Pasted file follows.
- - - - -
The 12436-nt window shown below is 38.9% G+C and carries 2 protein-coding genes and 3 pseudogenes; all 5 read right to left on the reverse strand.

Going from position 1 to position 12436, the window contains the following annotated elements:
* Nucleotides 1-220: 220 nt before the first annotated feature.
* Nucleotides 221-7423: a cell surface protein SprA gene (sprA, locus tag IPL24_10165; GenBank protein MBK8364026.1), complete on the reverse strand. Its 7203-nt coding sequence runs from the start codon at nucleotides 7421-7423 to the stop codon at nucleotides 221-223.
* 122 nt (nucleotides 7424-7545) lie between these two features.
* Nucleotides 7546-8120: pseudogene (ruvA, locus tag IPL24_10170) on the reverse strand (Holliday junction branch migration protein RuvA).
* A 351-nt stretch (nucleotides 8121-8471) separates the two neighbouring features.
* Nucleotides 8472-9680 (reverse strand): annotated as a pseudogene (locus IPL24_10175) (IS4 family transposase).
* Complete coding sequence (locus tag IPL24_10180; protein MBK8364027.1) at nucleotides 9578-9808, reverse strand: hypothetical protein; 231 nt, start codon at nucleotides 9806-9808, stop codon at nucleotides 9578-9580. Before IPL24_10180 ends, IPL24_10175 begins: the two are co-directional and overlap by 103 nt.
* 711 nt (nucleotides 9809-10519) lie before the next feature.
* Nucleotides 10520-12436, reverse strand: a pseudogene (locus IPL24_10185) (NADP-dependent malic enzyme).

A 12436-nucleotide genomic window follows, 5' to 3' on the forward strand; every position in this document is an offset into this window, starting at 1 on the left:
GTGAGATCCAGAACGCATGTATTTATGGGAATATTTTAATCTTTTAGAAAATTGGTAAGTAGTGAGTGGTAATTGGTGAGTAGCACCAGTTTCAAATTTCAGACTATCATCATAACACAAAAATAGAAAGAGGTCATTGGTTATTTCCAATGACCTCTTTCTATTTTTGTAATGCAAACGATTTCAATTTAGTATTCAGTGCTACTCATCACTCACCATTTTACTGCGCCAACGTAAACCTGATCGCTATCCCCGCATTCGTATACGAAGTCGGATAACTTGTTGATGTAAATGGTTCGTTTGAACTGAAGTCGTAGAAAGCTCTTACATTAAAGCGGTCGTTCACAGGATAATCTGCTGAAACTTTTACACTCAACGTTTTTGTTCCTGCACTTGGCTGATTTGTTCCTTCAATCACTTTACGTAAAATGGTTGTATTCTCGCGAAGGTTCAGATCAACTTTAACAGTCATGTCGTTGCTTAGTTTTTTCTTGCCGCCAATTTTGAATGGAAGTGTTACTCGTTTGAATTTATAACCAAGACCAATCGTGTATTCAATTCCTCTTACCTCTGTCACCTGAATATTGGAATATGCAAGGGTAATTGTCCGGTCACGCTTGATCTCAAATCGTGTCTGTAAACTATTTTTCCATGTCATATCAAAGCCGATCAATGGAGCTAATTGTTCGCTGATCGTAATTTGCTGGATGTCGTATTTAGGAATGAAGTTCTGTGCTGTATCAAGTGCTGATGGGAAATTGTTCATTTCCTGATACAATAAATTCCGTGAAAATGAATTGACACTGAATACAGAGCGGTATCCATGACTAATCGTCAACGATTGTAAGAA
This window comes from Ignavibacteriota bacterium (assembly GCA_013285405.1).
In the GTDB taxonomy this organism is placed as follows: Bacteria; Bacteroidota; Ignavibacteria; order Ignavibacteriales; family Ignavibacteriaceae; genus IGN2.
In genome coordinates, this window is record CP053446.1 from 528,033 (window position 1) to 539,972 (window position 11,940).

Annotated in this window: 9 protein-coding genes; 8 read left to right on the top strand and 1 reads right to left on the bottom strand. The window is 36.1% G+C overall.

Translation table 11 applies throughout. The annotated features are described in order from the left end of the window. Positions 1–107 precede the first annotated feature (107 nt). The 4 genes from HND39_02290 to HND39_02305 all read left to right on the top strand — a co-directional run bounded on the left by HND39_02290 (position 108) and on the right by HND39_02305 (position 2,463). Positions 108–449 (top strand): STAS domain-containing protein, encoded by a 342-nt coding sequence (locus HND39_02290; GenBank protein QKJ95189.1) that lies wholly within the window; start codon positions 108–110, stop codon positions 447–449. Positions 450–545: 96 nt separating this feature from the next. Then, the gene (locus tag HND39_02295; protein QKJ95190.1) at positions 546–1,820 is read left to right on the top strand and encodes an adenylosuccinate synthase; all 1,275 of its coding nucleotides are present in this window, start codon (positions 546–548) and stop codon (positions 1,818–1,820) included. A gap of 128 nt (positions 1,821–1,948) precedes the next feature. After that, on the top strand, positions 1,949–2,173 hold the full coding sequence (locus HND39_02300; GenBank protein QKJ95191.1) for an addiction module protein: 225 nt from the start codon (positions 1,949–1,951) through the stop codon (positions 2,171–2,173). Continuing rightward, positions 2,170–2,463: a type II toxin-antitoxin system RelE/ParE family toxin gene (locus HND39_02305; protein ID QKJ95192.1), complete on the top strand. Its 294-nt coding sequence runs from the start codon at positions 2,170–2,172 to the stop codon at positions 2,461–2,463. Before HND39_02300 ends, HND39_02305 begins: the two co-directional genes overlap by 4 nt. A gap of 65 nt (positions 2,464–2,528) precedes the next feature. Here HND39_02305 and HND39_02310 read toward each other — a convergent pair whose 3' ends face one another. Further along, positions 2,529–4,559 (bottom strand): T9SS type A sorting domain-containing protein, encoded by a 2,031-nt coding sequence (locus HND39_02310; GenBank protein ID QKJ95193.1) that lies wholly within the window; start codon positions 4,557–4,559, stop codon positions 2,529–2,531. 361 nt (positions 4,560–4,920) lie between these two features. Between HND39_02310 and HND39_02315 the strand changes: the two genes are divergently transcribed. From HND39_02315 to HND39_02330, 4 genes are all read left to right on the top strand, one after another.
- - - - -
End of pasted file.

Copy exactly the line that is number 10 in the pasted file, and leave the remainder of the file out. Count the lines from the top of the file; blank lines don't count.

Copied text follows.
* 711 nt (nucleotides 9809-10519) lie before the next feature.